16. Anonymous

      if Tao Lin were a blog post this article is pretty much a comment that says “first”

  17. Anonymous

      I’m always a bit disappointed when I read these articles that there isn’t much discussion of Tao’s poetry. I get that novels are the only commercially viable form of literature, but still… Cognitive Behavioral Therapy is such a good book. 

      It has a unique voice, it’s insightful (never mistaking quirkiness for substance in the cutesy style that typifies young poets), and it’s really beautiful. Such an amazing book to be written by a young poet– it’s not even primarily about romantic relationships (which is sort of unimaginable for a poet under 30).

      It’s the best book of poetry by a young poet maybe since James Tate wrote The Lost Pilot. In some ways, I think Tao’s style/message translates better into poetry. For a new reader, he might actually be more accessible through his poetry than his fiction– how many writers could you say that about?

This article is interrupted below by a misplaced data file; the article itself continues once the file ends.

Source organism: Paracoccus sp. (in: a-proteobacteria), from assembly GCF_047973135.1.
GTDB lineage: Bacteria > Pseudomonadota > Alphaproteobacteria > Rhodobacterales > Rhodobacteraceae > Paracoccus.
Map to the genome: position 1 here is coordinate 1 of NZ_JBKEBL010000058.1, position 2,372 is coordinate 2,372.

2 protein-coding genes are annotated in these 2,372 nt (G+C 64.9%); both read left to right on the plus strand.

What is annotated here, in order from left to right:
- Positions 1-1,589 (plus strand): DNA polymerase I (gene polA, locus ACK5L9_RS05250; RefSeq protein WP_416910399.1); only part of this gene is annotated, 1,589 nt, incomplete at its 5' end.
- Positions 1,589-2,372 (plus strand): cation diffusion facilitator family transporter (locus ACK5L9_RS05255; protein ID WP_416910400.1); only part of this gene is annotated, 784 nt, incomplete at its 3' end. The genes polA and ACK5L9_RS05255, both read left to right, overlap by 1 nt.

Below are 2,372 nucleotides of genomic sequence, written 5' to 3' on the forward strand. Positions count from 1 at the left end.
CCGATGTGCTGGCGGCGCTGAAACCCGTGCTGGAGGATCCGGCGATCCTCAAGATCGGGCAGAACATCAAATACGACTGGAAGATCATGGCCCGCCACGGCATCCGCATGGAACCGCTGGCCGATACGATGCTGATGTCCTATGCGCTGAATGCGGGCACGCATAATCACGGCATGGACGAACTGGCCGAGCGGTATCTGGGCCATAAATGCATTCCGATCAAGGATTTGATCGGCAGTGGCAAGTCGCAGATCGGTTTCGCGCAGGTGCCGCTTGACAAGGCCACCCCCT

18. postitbreakup

      $50,000 seems like a pretty inflated advance for any writer who hasn’t been on bestseller lists or had a longer, more distinguished career; I really wish publishers would stop using advances for publicity, and pay 5-10 lesser known authors with that money, instead

  19. leapsloth14

      Not sure I learned a lot here, but then again I already knew a lot of Mr. Lin. I do think he’s funnier than most people give him credit for. I find most of his prose unreadable, but rather like his poetry. I like his imagination, too. And his energy. I sort of respect energy artists, people who get things done.

  20. postitbreakup

      that is what I have (begrudgingly) come to respect about Tao Lin, his energy

      nobody can say he hasn’t been working his ass off, whatever they think of the work

  21. postitbreakup

      I saw it as more detached/disinterested than condescending

  22. Craig Ronald Marchinkoski

      lin’s a writer, and thus far, he has not been a story teller.